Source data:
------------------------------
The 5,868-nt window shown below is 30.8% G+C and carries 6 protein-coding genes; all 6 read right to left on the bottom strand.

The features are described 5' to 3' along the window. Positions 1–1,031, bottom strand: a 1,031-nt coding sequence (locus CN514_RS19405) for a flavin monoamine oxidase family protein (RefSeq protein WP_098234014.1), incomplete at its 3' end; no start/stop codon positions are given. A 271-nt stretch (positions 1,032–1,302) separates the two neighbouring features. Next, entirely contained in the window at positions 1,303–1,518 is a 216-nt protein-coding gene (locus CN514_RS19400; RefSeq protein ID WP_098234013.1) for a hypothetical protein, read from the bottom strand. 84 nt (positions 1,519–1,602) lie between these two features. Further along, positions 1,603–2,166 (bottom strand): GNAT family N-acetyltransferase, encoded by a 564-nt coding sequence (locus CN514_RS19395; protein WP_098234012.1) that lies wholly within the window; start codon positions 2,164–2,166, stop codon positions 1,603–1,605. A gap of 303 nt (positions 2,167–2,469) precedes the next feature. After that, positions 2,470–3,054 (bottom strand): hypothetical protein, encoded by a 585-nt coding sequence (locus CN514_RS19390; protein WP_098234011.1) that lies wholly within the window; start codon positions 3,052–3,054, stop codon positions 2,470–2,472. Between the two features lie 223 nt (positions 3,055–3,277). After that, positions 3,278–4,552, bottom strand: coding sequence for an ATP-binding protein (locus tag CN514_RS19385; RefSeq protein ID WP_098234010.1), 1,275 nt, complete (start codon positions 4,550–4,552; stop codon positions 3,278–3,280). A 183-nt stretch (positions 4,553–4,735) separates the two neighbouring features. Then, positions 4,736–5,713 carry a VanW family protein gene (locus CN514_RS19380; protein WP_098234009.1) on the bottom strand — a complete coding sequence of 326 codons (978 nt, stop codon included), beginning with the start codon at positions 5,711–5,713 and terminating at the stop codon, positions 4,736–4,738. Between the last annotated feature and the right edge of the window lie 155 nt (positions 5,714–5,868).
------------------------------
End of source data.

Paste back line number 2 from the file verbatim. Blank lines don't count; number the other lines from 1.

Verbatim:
The features are described 5' to 3' along the window. Positions 1–1,031, bottom strand: a 1,031-nt coding sequence (locus CN514_RS19405) for a flavin monoamine oxidase family protein (RefSeq protein WP_098234014.1), incomplete at its 3' end; no start/stop codon positions are given. A 271-nt stretch (positions 1,032–1,302) separates the two neighbouring features. Next, entirely contained in the window at positions 1,303–1,518 is a 216-nt protein-coding gene (locus CN514_RS19400; RefSeq protein ID WP_098234013.1) for a hypothetical protein, read from the bottom strand. 84 nt (positions 1,519–1,602) lie between these two features. Further along, positions 1,603–2,166 (bottom strand): GNAT family N-acetyltransferase, encoded by a 564-nt coding sequence (locus CN514_RS19395; protein WP_098234012.1) that lies wholly within the window; start codon positions 2,164–2,166, stop codon positions 1,603–1,605. A gap of 303 nt (positions 2,167–2,469) precedes the next feature. After that, positions 2,470–3,054 (bottom strand): hypothetical protein, encoded by a 585-nt coding sequence (locus CN514_RS19390; protein WP_098234011.1) that lies wholly within the window; start codon positions 3,052–3,054, stop codon positions 2,470–2,472. Between the two features lie 223 nt (positions 3,055–3,277). After that, positions 3,278–4,552, bottom strand: coding sequence for an ATP-binding protein (locus tag CN514_RS19385; RefSeq protein ID WP_098234010.1), 1,275 nt, complete (start codon positions 4,550–4,552; stop codon positions 3,278–3,280). A 183-nt stretch (positions 4,553–4,735) separates the two neighbouring features. Then, positions 4,736–5,713 carry a VanW family protein gene (locus CN514_RS19380; protein WP_098234009.1) on the bottom strand — a complete coding sequence of 326 codons (978 nt, stop codon included), beginning with the start codon at positions 5,711–5,713 and terminating at the stop codon, positions 4,736–4,738. Between the last annotated feature and the right edge of the window lie 155 nt (positions 5,714–5,868).